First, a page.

It's been more than six weeks since Malaysian Airlines flight MH370 disappeared, but Malaysian Prime Minister Najib Razak says he's still not ready to definitively declare that the 239 passengers and crew onboard are dead.
"At some point in time I would be, but right now I think I need to take into account the feelings of the next of kin -- and some of them have said publicly that they're not willing to accept it until they find hard evidence," Razak told CNN's Richard Quest this week.
Razak, however, conceded it's "hard to imagine" a different outcome at this point.
The prime minister's comments come just days after Malaysian government officials announced plans to issue death certificates for the people onboard the missing Malaysia Airlines plane. At a Sunday press conference, Deputy Foreign Minister Hamzah Zainuddin said the government would also be providing financial assistance to the families of the missing, per Reuters. "We realize this is an excruciating time for the families of those on board," he said.
It's yet unclear as to whether Razak's recent comments about the plane's missing passengers and crew will impact these plans. However, CNN's Richard Quest says the prime minister's position on the issue may cause "enormous difficulties for Malaysia Airlines and others."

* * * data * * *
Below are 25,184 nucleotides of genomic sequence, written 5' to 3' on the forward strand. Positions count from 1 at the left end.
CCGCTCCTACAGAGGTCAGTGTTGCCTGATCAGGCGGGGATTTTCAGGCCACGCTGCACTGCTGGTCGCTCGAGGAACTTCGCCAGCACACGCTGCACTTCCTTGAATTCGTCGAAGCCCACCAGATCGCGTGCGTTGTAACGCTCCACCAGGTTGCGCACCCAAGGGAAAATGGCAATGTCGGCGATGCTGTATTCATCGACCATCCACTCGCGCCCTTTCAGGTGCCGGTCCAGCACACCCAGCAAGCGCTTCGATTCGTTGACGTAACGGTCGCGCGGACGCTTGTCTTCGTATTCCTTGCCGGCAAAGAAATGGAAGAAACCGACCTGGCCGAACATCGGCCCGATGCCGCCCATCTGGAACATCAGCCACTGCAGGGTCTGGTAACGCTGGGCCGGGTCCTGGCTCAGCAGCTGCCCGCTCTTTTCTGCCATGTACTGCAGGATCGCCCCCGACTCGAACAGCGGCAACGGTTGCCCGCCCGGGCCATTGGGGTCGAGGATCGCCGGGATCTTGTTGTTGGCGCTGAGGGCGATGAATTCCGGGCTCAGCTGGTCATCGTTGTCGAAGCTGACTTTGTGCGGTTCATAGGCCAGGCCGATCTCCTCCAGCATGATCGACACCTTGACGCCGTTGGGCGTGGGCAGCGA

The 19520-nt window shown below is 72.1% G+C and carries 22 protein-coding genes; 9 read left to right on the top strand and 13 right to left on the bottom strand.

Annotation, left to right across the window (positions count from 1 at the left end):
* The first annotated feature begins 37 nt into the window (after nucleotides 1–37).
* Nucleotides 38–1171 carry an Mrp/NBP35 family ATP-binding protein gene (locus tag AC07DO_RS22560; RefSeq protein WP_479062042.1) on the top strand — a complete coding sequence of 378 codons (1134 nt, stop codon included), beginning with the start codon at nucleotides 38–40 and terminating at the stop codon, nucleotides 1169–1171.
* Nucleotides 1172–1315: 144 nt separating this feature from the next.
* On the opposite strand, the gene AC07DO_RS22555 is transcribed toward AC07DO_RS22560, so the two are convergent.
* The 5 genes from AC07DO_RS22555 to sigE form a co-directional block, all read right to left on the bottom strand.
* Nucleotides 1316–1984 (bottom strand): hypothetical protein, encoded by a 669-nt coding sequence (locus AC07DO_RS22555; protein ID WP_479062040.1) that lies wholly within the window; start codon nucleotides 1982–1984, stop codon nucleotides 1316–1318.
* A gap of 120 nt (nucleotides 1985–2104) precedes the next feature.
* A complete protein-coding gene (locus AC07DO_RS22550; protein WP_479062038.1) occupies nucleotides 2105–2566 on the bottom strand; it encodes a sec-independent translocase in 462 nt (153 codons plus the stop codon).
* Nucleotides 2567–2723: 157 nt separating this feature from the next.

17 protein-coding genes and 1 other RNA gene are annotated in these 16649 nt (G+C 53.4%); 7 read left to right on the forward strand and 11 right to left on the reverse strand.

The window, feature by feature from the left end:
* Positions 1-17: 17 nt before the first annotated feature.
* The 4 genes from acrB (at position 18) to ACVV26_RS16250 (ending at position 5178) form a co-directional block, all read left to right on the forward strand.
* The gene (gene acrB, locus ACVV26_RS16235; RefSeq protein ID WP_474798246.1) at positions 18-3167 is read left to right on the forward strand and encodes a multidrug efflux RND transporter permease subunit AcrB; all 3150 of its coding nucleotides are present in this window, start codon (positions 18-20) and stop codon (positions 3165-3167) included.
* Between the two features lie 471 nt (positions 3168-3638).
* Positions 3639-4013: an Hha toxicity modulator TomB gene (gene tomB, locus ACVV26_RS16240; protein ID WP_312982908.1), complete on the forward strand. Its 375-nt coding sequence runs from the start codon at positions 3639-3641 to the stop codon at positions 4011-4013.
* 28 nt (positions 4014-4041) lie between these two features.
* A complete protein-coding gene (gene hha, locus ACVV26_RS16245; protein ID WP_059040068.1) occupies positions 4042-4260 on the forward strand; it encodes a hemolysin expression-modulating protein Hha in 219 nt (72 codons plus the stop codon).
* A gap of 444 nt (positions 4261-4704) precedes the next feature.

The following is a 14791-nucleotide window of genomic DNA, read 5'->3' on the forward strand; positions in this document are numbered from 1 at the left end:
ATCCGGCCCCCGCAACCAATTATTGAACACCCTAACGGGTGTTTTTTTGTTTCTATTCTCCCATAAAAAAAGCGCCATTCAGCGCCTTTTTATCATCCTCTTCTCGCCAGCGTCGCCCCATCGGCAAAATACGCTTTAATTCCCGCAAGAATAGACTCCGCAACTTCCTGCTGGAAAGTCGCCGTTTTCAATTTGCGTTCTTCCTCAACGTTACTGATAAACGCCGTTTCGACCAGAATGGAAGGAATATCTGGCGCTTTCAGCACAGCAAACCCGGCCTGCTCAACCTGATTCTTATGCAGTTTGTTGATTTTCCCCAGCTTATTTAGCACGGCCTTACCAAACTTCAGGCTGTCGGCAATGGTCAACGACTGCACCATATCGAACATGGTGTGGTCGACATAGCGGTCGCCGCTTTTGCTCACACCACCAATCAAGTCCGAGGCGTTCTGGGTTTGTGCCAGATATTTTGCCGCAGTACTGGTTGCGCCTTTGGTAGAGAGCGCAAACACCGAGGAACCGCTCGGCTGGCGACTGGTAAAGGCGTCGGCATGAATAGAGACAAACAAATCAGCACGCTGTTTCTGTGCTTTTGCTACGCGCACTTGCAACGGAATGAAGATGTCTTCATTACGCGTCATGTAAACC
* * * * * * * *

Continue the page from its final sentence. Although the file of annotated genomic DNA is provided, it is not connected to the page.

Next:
"Until the government officially says the plane is lost," Quest said, "full compensation cannot be paid [to the families of the missing] under the Montreal Convention."
Though Malaysia Airlines sent out text messages to the families of the missing last month saying that MH370 had been lost "beyond any reasonable doubt…and that none of those onboard survived," some relatives of passengers and crew have remained hopeful of their loved ones' survival.
"We couldn't find [the plane] in the sea and we couldn't find it on a land. It's only logical that they're alive," a relative of one of the passengers told Reuters.
Some family members have also expressed outrage that the Malaysian government would consider issuing death certificates before the plane is found.
“We want to [take] this investigation away from the Malaysian government. We believe it’s been mishandled,” Sarah Bajc, the girlfriend of a missing passenger, told NBC's "Today" earlier this week.